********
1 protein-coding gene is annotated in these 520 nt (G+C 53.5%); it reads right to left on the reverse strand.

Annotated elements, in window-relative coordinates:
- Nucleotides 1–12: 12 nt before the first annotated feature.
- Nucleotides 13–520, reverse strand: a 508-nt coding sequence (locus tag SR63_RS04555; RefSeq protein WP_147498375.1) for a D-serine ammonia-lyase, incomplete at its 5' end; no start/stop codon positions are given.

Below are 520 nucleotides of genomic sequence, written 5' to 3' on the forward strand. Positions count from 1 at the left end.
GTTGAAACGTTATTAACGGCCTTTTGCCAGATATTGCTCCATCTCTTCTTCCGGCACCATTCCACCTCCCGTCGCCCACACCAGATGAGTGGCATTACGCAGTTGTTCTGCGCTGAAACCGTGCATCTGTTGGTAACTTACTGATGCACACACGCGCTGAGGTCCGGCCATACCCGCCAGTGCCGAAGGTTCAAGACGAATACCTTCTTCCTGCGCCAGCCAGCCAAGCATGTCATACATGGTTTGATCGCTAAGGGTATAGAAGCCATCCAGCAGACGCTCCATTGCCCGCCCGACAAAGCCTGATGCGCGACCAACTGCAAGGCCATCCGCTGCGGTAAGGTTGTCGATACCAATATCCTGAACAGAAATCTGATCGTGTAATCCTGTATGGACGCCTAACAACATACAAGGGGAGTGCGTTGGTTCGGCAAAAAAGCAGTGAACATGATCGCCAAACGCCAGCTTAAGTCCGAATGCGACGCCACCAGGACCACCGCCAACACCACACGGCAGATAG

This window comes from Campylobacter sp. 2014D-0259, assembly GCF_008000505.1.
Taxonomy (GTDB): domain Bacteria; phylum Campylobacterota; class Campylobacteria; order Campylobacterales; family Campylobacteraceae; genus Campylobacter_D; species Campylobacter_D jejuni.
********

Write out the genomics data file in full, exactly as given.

1 protein-coding gene is annotated in these 520 nt (G+C 53.5%); it reads right to left on the reverse strand.

Annotated elements, in window-relative coordinates:
- Nucleotides 1–12: 12 nt before the first annotated feature.
- Nucleotides 13–520, reverse strand: a 508-nt coding sequence (locus tag SR63_RS04555; RefSeq protein WP_147498375.1) for a D-serine ammonia-lyase, incomplete at its 5' end; no start/stop codon positions are given.

Below are 520 nucleotides of genomic sequence, written 5' to 3' on the forward strand. Positions count from 1 at the left end.
GTTGAAACGTTATTAACGGCCTTTTGCCAGATATTGCTCCATCTCTTCTTCCGGCACCATTCCACCTCCCGTCGCCCACACCAGATGAGTGGCATTACGCAGTTGTTCTGCGCTGAAACCGTGCATCTGTTGGTAACTTACTGATGCACACACGCGCTGAGGTCCGGCCATACCCGCCAGTGCCGAAGGTTCAAGACGAATACCTTCTTCCTGCGCCAGCCAGCCAAGCATGTCATACATGGTTTGATCGCTAAGGGTATAGAAGCCATCCAGCAGACGCTCCATTGCCCGCCCGACAAAGCCTGATGCGCGACCAACTGCAAGGCCATCCGCTGCGGTAAGGTTGTCGATACCAATATCCTGAACAGAAATCTGATCGTGTAATCCTGTATGGACGCCTAACAACATACAAGGGGAGTGCGTTGGTTCGGCAAAAAAGCAGTGAACATGATCGCCAAACGCCAGCTTAAGTCCGAATGCGACGCCACCAGGACCACCGCCAACACCACACGGCAGATAG

This window comes from Campylobacter sp. 2014D-0259, assembly GCF_008000505.1.
Taxonomy (GTDB): domain Bacteria; phylum Campylobacterota; class Campylobacteria; order Campylobacterales; family Campylobacteraceae; genus Campylobacter_D; species Campylobacter_D jejuni.